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  1. #1
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    New SS CRANK... (porn)

    Got this from the guys at FSA but I had to remove their rings and put on a single ... Cant wait to race it
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  2. #2
    JMH
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    Sugary Exoskeleton
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    Um...

    ...schwing!

  3. #3
    Cold. Blue. Steel.
    Reputation: OneGearGuy's Avatar
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    A real beauty of a combo.

    Would it be stronger to run the ring in the outboard position where it better supports the carbon spider? That's what I am doing with my new Shizmano 762 XT's.
    Enjoy and let us know how they ride.

    OGG
    Spinning and Grinning...

  4. #4
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    just wondering

    but how does running the ring on the outside of the spider provide more strength? Can't say I have ever considered that there is any difference between the middle and outer ring on the spider. I am not tring to be funny or mean, just would like to see some info or opinions one way or the other. Ed

  5. #5
    Cold. Blue. Steel.
    Reputation: OneGearGuy's Avatar
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    Quote Originally Posted by scarkinsmel
    but how does running the ring on the outside of the spider provide more strength? Can't say I have ever considered that there is any difference between the middle and outer ring on the spider. I am not tring to be funny or mean, just would like to see some info or opinions one way or the other. Ed
    I will attempt to illustrate with words (tougher to do ).
    When you look at the design of a standard, triple crank arm spider, it is shaped to accept a chainring in the outboard position (and on the inside position). It is indented, for lack of a better term, to hold the part of the chainring where it bolts down. This creates a unified, level surface when the ring is in place. The middle ring sits on the back side of this assembly and creates a sandwich with the outer ring. The spider is thus supported on both sides. When you remove the outer ring, you not only lose structural support of said "spider sandwich," but the front side of the spider is unsupported. If the ring is outboard, you once again complete the structure between the chainring and the crank spider.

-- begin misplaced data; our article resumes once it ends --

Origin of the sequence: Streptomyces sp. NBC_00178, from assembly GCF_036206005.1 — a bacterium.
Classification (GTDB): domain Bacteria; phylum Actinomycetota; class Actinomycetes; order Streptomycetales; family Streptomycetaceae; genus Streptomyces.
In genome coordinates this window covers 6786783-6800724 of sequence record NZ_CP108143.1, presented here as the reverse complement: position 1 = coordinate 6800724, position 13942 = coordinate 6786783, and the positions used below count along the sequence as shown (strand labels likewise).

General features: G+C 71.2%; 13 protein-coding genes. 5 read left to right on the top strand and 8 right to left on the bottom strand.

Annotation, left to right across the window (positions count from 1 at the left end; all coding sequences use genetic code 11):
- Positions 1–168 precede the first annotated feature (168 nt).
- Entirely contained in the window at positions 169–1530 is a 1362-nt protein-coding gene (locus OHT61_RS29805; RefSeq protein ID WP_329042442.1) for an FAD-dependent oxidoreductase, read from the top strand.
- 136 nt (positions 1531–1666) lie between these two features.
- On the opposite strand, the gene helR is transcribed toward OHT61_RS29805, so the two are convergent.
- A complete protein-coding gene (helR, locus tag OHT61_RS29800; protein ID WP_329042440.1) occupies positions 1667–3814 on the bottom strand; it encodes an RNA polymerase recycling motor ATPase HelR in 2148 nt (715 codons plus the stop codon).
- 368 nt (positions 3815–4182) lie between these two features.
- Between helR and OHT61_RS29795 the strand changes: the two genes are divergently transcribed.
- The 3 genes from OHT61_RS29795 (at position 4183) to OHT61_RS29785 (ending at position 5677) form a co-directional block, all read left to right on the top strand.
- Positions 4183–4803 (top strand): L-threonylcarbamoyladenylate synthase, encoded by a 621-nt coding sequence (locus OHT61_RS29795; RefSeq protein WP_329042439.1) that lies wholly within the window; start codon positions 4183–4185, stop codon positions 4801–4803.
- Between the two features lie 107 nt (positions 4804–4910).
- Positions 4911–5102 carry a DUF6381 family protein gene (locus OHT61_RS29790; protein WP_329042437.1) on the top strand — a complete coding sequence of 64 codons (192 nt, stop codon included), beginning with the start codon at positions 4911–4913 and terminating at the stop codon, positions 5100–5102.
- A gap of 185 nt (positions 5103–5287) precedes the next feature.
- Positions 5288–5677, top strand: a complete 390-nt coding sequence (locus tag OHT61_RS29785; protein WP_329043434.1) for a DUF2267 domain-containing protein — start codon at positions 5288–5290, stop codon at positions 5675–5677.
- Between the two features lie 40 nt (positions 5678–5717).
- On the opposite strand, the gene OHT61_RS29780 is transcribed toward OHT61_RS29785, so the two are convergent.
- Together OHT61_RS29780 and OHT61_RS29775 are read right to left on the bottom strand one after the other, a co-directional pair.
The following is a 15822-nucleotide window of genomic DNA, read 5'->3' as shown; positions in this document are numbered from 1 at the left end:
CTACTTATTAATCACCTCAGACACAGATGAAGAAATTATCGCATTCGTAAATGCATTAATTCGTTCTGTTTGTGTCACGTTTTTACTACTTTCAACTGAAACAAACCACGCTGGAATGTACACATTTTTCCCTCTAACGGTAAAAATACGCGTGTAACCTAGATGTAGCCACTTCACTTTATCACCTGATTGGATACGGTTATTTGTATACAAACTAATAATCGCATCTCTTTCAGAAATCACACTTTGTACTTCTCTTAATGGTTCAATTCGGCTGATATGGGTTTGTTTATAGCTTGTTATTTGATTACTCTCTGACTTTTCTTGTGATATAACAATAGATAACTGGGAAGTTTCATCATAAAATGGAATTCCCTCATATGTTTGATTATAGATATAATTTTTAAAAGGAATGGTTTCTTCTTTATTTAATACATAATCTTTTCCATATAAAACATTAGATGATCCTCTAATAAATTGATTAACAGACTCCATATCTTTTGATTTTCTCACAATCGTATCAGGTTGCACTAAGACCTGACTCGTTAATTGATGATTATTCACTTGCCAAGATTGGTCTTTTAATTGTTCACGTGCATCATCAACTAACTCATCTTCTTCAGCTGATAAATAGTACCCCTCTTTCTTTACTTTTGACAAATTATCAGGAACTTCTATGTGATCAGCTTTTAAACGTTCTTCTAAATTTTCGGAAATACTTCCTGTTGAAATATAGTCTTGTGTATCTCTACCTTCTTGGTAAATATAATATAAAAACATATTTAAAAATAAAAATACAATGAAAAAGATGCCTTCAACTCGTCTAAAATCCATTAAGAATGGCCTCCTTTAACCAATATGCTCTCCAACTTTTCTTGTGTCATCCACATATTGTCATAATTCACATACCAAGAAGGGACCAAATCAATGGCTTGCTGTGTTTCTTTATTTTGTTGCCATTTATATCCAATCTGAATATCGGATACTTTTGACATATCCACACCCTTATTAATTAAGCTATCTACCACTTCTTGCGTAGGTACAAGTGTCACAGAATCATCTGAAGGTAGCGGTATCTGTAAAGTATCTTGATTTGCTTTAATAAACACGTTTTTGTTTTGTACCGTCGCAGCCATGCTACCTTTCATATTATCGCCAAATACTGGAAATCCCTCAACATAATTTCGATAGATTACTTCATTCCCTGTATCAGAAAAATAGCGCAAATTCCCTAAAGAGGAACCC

The amount of torque being applied to a crank on a SS is huge, and I have heard of spiders breaking and shearing off under load. I also replaced the bolts that secure the granny ring on the back side to furthuer reinforce and unify the crank. After all, it was built to hold three rings and have bolts in those locations.
    That's my 2 cents. Hope it makes sense!

    OGG
    Spinning and Grinning...

  6. #6
    Steel and teeth.
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    Quote Originally Posted by OneGearGuy
    I will attempt to illustrate with words (tougher to do ).
    When you look at the design of a standard, triple crank arm spider, it is shaped to accept a chainring in the outboard position (and on the inside position). It is indented, for lack of a better term, to hold the part of the chainring where it bolts down. This creates a unified, level surface when the ring is in place. The middle ring sits on the back side of this assembly and creates a sandwich with the outer ring. The spider is thus supported on both sides. When you remove the outer ring, you not only lose structural support of said "spider sandwich," but the front side of the spider is unsupported. If the ring is outboard, you once again complete the structure between the chainring and the crank spider.
    The amount of torque being applied to a crank on a SS is huge, and I have heard of spiders breaking and shearing off under load. I also replaced the bolts that secure the granny ring on the back side to furthuer reinforce and unify the crank. After all, it was built to hold three rings and have bolts in those locations.
    That's my 2 cents. Hope it makes sense!

    OGG

    If this were a true concern, a bashguard would be the best solution (especially for maintaining a perfect chainline with dedicated SS rear hubs).

    If in doubt, contact FSA. They will give you the most qualified answer.

    Otherwise, that is a beautiful crank! What is the total build?

    b1umb0y

  7. #7
    Trail rider and racer
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    Lovely!
    Trev!

  8. #8
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    ...mmmmm, yummy...


    R.

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